Re: [gardeners] Friday in the garden

Allen and Judy Merten (
Fri, 18 Jun 1999 09:17:00 -0500

Hi All,
    As you can see, I'm still trying to catch up on my email. Re: mixing "spackle
into the paint". This is a good method to use if you keep in mind that it is really a
method to texture and prime at the same time. It is not intended to be a one step
only method. Especially in a high humid climate like southern Fla., you will still
need to apply a finish coat of paint to keep the texture from absorbing moisture and
mildewing. The "mix" usually winds up being a flat "open" coat that readily absorbs
moisture and dirt. It is very difficult to clean. I recommend using a semi-gloss or
gloss latex interior finish paint.
    Bastrop Co.
    SE Central Tx.

George Shirley wrote:

> wrote:
> > Our house also has 20 year old wallpaper and wall tile.  In the kitchen the
> > walls were tiled with orange flowers that were about 4 inches across.  One on
> > each tile.  Each tile pulled down a big chunk of wall board.  We ended up
> > taking down the drywall and putting up new, this was much easier than it
> > sounds.  Since there was unseen rot behind the sink, that was repaired too.
> >
> > In the family room that shrunk, when the kitchen expanded, there was tan
> > wallpaper with dark brown flowers.  Instead of pulling it all down and
> > redoing the wall board in there I (over a week my husband was traveling for
> > work) pulled only the loose parts down, sanded the rest lightly, spackled a
> > little and painted over the wall paper with 2 coats of Kilz (tm) and 6 more
> > coats of white latex paint.  It took that much before you could no longer see
> > the brown flowers through the paint.  It has been that way for 5 years now
> > and there has been no further peeling of the old paper.  You wouldn't know it
> > was painted paper if I didn't tell you.
> The hall bath in our house was remodeled two years ago. Pulled the old brown shag
> carpet up and there was pristine vinyl tile under it so saved that. The wall
> paper was a heavy vinyl type that had a "jungle green" (really loud green to me)
> with bright chrome yellow flowers about six inches across on it. Really ugly
> wallpaper there. Surprisingly enough it pulled right off once you got a corner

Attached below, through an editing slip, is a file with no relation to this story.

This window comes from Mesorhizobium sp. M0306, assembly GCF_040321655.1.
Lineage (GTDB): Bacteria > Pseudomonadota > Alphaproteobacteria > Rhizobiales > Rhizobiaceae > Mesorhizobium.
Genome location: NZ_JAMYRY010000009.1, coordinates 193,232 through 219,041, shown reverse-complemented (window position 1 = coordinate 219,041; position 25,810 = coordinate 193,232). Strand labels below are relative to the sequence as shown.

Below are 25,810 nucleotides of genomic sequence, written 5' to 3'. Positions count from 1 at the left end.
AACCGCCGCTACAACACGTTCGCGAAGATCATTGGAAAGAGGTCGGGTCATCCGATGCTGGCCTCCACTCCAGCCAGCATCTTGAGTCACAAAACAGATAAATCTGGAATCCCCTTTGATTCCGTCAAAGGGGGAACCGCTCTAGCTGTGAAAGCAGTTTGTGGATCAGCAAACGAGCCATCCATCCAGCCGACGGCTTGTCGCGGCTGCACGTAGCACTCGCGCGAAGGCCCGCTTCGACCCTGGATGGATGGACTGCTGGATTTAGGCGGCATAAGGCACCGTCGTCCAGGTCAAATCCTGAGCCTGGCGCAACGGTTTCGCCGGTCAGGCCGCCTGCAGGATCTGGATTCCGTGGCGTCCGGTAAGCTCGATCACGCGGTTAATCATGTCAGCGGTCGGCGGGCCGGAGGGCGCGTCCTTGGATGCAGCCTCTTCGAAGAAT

> started. Same thing with the foyer wallpaper taken off two days ago. Both had the
> cloth backing and then the paper so came off easily. Unfortunately it appears
> they glued the paper directly to the wallboard in the master bath. It's coming
> off a little easier now, I'm using a 50:50 mix of 5% vinegar and hot water, use
> the paper scratcher to open up some holes and then spray several times and start
> stripping, spray and strip, etc. Gonna take a while but will preserve the
> wallboard which is in good shape when I get down to it. Instead of sizing the
> wall and then painting I'm using a deep knap roller and mixing dry spackle with
> the latex paint, an old painter I know told me how to do it and it works pretty
> good.
> > Now I am ready to put up some more wallpaper in there.  There has been no
> > decision on color or pattern yet, but I already have the sizing that goes on
> > first to prevent the same problems we had before.  This time the paper will
> > be strippable.  It will be something to help bring the garden inside.
> > Anne in FL
> > zone 9b
> We have two patio doors, one set in the family room, looking directly out to the
> patio and the gardens, and the other in the master bedroom just looking out on
> the plant benches on the patio. Those two doors and floor to ceiling windows
> bring the outdoors in on those days that are cool enough to open the drapes.
> Reckon living in southern FL you know whereof I speak. ;-)
> Old houses are a lot of work but often provide more house for the money than a
> new one.
> George